The French Open’s total prize money this year of 36 million euros ($40.4 million) ranks third behind the U.S. Open and Wimbledon. Even with the expansion from 8.6 hectares to 11.16 hectares, Roland Garros will still rank last in surface area and the number of roofed stadiums.

“I think we need to play the card of our own identity,” Giudicelli said. “France is not a continent like the United States. We don’t have the facility that will allow us the vast spaces available to the Australian Open.”

The goal is to emphasize “boutique” and “chic,” although anyone who has had to line up in the drizzle for an overpriced baguette over the years has felt anything but chic.
Bernard Giudicelli, the newly elected president of the French Tennis Federation. “It’s our project of the century,” he says of the planned revisions to Roland Garros.

Giudicelli, one of those who spearheaded the expansion project, considers the tournament’s recent difficulties a necessary evil.

“It was the price we had to pay for Roland Garros to remain in the city, to enable people to come out of Line 9 or Line 10 of the Métro and get to the stadium in five minutes,” he said. “That is an undeniable strength, as is our proximity to the Champs-Élysées and the Eiffel Tower. But we live in a country of law. Our detractors used all the arguments they could so that our project would not happen. We have to respect people’s right to contest our plans.”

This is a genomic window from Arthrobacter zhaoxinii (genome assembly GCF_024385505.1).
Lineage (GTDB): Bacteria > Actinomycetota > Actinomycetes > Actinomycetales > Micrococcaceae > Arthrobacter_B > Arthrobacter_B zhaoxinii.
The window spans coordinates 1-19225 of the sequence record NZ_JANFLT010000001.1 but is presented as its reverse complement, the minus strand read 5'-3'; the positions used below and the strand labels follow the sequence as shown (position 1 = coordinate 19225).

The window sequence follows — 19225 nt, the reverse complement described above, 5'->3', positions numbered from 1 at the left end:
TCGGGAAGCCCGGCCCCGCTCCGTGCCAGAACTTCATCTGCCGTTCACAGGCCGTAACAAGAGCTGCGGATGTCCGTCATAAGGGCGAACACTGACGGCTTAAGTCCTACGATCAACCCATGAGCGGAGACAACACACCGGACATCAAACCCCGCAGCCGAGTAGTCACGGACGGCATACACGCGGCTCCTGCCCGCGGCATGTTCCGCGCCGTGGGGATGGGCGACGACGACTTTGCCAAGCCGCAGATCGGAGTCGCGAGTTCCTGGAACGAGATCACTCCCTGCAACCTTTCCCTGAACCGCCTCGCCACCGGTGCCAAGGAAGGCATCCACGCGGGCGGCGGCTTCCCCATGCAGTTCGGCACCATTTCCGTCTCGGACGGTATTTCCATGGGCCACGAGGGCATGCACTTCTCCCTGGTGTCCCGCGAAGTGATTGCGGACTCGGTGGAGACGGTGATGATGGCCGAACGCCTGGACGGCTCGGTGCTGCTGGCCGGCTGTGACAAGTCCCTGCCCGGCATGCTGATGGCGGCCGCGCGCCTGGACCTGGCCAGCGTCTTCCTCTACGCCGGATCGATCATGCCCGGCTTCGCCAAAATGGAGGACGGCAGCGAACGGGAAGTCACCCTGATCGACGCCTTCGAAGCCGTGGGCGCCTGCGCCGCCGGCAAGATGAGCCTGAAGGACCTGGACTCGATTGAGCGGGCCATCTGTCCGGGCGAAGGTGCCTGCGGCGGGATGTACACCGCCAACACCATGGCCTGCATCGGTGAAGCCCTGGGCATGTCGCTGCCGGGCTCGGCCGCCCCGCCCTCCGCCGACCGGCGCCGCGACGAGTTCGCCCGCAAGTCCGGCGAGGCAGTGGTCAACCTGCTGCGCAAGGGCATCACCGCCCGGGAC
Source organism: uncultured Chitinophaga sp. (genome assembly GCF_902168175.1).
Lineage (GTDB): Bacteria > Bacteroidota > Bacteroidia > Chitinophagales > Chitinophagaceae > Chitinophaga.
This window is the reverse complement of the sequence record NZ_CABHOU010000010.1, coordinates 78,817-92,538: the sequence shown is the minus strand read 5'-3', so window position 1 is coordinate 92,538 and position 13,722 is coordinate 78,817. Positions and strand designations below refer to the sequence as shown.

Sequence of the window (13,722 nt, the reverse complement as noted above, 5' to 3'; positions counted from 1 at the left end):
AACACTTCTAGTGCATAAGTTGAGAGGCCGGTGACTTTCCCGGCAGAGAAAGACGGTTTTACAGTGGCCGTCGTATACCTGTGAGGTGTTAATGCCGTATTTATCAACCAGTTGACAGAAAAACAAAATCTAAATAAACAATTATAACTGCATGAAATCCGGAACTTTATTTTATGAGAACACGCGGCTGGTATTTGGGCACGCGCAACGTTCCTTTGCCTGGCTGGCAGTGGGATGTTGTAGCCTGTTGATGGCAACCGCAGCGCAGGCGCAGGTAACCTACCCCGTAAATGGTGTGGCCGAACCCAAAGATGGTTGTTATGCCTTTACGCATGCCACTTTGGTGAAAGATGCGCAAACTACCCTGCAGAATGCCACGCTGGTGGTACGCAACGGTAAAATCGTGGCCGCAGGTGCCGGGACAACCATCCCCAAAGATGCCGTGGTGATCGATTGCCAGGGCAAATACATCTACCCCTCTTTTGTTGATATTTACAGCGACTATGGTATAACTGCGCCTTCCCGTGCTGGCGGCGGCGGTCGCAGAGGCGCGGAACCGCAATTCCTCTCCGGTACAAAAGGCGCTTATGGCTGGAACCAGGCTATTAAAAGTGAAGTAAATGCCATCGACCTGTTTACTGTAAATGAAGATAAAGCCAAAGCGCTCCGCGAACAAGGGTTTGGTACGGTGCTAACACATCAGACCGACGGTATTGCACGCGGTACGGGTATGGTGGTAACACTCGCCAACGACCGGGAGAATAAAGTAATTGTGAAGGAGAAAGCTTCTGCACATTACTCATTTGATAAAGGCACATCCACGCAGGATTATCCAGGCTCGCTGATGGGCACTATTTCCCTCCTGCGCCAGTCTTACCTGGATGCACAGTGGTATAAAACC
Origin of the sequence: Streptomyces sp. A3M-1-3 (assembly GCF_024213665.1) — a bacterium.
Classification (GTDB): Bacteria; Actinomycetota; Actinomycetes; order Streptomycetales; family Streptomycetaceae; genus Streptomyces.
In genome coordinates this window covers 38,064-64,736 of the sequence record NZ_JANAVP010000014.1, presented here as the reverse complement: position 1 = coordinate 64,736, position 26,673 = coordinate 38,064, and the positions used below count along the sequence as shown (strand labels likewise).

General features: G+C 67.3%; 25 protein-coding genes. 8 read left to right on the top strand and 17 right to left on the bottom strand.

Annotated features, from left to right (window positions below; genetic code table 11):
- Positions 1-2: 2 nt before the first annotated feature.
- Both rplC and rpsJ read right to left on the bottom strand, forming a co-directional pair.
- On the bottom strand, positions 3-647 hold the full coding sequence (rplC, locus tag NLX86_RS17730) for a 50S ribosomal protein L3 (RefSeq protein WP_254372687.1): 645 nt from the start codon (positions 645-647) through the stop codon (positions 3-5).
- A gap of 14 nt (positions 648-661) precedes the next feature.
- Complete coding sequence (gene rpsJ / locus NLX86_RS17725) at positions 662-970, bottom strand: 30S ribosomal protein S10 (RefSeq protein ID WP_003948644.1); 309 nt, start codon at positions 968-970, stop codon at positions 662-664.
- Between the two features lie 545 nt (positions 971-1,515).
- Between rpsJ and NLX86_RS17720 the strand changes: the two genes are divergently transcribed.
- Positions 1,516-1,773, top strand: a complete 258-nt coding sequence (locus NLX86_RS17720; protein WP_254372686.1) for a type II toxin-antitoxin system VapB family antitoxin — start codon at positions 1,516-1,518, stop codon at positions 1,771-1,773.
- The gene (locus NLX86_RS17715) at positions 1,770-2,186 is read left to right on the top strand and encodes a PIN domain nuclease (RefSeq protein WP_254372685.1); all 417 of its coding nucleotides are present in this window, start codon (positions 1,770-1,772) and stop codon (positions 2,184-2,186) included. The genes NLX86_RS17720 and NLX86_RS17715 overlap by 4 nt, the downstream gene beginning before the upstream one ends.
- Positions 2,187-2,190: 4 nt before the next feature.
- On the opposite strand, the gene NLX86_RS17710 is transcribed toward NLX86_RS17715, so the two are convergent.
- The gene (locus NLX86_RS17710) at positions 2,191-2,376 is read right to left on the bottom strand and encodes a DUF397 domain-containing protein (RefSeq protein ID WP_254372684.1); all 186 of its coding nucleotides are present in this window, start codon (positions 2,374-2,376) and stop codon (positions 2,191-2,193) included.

Giudicelli has no shortage of plans. He is an energetic Corsican who clearly relishes the limelight and comes from a long line of commercial fishermen; he approaches tennis with the zeal of a convert.

Giudicelli said he only began to play tennis at age 21 after falling for the sport when he watched Bjorn Borg beat Victor Pecci in the 1979 men’s French Open final. Giudicelli eventually competed in low-level tournaments, became an instructor and helped create a tennis league in Corsica of which he became president.